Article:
I ask wrestlers all the time about who their mentors were, but I don’t think I’ve ever been asked about mine.
But “Coach” Glenn Cole, who died Friday, was one of them.
He was the Toronto Sun wrestling writer, a Saturday column he wrote with the same flair that he did his countless hockey columns.
Though I worked at the Sun too, I never worked in the sports department, so I didn’t know him too well until I moved to the start-up website for the newspaper chain, Canoe.ca. A little while after the launch in March 1996, John Powell and I started a wrestling section for SLAM! Sports, based on the fact that there were weekly wrestling columns in the papers in Toronto, Ottawa and Calgary.
Coach became a resource as John and I grew the SLAM! Wrestling brand.
He was also an invaluable sounding board. We’d pass controversial stories past Coach for his thoughts.
But his most important role might have been talking me down after sitting through another ridiculous, relentless rant by then-WWE Canada president Carl DeMarco. Those who know DeMarco don’t need any more info than that; for the rest of you, let me try to explain.
DeMarco thought that the world revolved around him, and was ultra protective of the WWE (then WWF) product, like a mama bear protecting her cubs.
If he thought that he or any of his wrestlers had been maligned in any way, DeMarco had no qualms about calling up and yelling into the phone. Just typing this now, I can feel his venom, and picture my cubicle neighbors Dan and Elizabeth aghast as they heard the nastiness coming across the line.
Coach had been through worse, as a respected writer on the hockey beat in the Canadiens-mad city of Montreal, and would patiently listen as I would complain and vent.
Circumstances changed through the years, we dealt less with DeMarco directly, and Coach became more of a desk guy at the Sun.
And then his health went south.
No one should be in their late 50s and forced to move into a retirement home, as Coach had to in Brantford, of all places. He’d never married and had no kids, so this was his new home.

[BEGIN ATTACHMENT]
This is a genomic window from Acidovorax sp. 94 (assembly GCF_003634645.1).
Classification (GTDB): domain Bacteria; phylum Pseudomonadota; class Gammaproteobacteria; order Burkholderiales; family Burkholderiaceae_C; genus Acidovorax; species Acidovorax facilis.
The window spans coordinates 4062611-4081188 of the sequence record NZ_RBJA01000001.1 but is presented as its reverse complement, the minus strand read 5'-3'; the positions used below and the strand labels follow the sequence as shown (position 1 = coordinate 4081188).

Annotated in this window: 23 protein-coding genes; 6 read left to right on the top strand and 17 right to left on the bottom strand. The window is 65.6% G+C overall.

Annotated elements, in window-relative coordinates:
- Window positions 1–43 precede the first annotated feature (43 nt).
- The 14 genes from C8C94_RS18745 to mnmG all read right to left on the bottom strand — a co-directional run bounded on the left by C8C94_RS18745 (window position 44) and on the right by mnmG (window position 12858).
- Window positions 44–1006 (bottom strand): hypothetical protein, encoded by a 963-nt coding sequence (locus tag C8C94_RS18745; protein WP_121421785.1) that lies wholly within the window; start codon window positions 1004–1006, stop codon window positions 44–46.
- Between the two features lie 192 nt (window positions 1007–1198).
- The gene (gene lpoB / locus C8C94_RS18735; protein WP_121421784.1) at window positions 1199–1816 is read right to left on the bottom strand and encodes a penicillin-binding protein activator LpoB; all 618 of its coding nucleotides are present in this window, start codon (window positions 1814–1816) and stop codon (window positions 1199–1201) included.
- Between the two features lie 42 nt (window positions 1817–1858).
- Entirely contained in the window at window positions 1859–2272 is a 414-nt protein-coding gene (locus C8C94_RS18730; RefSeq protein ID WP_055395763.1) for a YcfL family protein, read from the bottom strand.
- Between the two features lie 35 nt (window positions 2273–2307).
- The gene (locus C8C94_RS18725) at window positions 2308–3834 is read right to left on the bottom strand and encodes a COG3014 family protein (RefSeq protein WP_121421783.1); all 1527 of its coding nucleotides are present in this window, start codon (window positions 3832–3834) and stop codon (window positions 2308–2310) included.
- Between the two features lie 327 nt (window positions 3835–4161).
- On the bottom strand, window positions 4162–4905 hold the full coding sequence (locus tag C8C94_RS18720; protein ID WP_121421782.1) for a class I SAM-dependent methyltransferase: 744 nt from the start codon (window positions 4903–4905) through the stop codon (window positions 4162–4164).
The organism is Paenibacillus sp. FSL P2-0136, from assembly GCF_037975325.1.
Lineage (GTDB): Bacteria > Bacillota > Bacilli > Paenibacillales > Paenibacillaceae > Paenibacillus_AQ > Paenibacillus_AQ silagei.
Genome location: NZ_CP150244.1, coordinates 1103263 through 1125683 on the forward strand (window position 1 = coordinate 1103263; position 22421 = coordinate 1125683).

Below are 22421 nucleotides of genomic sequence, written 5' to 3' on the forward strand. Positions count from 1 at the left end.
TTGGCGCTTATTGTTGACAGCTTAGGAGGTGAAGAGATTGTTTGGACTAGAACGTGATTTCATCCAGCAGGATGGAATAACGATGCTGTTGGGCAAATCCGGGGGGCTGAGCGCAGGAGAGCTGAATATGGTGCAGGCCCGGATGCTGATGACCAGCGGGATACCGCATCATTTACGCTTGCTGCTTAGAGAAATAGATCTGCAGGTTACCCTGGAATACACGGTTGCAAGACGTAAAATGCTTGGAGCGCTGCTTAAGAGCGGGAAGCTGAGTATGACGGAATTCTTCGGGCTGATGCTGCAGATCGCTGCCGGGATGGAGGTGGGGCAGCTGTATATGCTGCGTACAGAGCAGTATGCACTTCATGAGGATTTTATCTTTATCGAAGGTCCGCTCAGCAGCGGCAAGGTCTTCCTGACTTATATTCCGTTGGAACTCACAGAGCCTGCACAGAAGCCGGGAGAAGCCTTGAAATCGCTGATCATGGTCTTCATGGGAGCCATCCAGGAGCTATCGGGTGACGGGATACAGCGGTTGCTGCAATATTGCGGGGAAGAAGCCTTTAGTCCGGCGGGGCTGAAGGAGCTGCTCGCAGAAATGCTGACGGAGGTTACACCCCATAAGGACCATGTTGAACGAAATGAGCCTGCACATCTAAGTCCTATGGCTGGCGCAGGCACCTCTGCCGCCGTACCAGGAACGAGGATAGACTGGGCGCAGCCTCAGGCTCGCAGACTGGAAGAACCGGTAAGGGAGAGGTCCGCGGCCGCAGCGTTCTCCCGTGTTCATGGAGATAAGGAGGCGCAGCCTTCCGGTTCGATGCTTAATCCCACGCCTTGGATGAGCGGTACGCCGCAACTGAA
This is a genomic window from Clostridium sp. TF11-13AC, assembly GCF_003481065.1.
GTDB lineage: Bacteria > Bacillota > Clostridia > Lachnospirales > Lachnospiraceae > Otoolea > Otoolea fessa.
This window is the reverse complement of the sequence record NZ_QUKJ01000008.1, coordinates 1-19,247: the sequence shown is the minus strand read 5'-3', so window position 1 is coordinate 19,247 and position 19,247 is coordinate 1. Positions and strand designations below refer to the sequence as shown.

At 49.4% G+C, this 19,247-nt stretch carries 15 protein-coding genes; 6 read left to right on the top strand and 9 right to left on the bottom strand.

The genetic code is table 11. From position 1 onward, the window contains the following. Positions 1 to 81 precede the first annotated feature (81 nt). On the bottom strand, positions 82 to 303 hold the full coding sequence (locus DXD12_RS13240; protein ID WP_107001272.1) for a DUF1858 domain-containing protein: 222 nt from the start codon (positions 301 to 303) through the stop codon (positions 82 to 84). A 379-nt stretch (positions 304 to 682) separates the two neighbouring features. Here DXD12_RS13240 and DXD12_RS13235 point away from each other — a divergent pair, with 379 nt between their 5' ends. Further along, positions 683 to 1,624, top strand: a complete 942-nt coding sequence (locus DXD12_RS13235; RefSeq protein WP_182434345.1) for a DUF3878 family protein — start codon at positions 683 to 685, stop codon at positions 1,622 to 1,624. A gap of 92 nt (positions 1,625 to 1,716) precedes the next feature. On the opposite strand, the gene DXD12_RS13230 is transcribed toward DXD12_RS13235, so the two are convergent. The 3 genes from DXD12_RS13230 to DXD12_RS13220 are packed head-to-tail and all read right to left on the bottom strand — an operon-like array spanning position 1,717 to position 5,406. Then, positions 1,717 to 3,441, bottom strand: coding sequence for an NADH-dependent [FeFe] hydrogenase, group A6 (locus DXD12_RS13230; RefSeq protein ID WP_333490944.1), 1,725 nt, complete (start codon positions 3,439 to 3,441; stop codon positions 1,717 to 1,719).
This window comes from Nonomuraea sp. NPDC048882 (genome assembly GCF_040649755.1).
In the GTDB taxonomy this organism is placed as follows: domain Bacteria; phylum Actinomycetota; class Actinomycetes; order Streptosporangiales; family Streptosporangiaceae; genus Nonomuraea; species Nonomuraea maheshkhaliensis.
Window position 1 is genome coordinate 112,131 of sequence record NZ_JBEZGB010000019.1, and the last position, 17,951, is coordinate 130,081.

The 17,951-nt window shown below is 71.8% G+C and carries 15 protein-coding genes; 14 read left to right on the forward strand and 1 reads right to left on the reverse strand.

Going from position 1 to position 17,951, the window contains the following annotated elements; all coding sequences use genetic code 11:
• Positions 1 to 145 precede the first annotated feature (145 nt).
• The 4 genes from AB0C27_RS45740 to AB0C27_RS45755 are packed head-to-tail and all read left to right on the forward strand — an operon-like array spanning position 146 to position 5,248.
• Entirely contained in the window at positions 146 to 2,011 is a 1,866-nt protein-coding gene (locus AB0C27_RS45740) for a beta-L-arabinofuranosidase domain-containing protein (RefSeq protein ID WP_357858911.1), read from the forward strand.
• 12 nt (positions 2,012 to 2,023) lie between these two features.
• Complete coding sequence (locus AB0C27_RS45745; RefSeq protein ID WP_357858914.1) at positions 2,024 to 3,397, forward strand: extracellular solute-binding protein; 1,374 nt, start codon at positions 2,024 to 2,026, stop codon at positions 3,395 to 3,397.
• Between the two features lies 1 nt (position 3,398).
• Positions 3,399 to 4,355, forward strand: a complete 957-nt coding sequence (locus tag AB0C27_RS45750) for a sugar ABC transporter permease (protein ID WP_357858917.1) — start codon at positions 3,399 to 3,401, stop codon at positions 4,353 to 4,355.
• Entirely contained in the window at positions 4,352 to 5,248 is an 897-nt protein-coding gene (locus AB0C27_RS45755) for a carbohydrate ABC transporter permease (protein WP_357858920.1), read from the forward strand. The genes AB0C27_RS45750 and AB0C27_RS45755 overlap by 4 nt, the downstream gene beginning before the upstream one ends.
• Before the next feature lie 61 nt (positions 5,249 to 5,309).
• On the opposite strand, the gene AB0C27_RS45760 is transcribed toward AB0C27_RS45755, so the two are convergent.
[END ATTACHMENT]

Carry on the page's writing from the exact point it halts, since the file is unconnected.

His sight was never great, and got worse. His body just didn’t cooperate.
Still, he had his computer, and could send out emails. He continued to follow hockey with a passion, and would share his observances of the game, and sports in general, on an infrequent basis.
We’d talk every so often, maybe once a year.
When we did the book, SLAM! Wrestling: Shocking Stories from the Squared Circle, Coach was a big part of it, since he scored the biggest of the big interviews, thanks to his ties to the Sun — The Rock and Stone Cold Steve Austin at the height of their superstardom.
A few months back, I was headed to Brantford for the celebration of the life of Neil Carr, who wrestled as Mad Dog Rex. He was one of the early supporters of my work, when I was just a teenager writing about wrestling. He allowed me access to the backstage and a little about his life and the wacky world he worked in. I owed him that much.
I also had arranged to take Coach out for dinner. But he wasn’t at the retirement home, and it took about 20 minutes until I could find someone to tell me that he was at the Brantford General Hospital. So I went there instead, visited with my old friend, who couldn’t move much, was tired, and didn’t look good.
Leaving there, I didn’t think it would be the last time I’d talk to him, or get an email from him, but it was.
Now, about to leave for Brantford today, to attend the massive Brawl in the Bush II show at the Civic Centre, with Hulk Hogan headlining, I’m scrambling to get to his funeral too.
It’s the least I could do, Coach.
Rest in peace. Thanks for everything.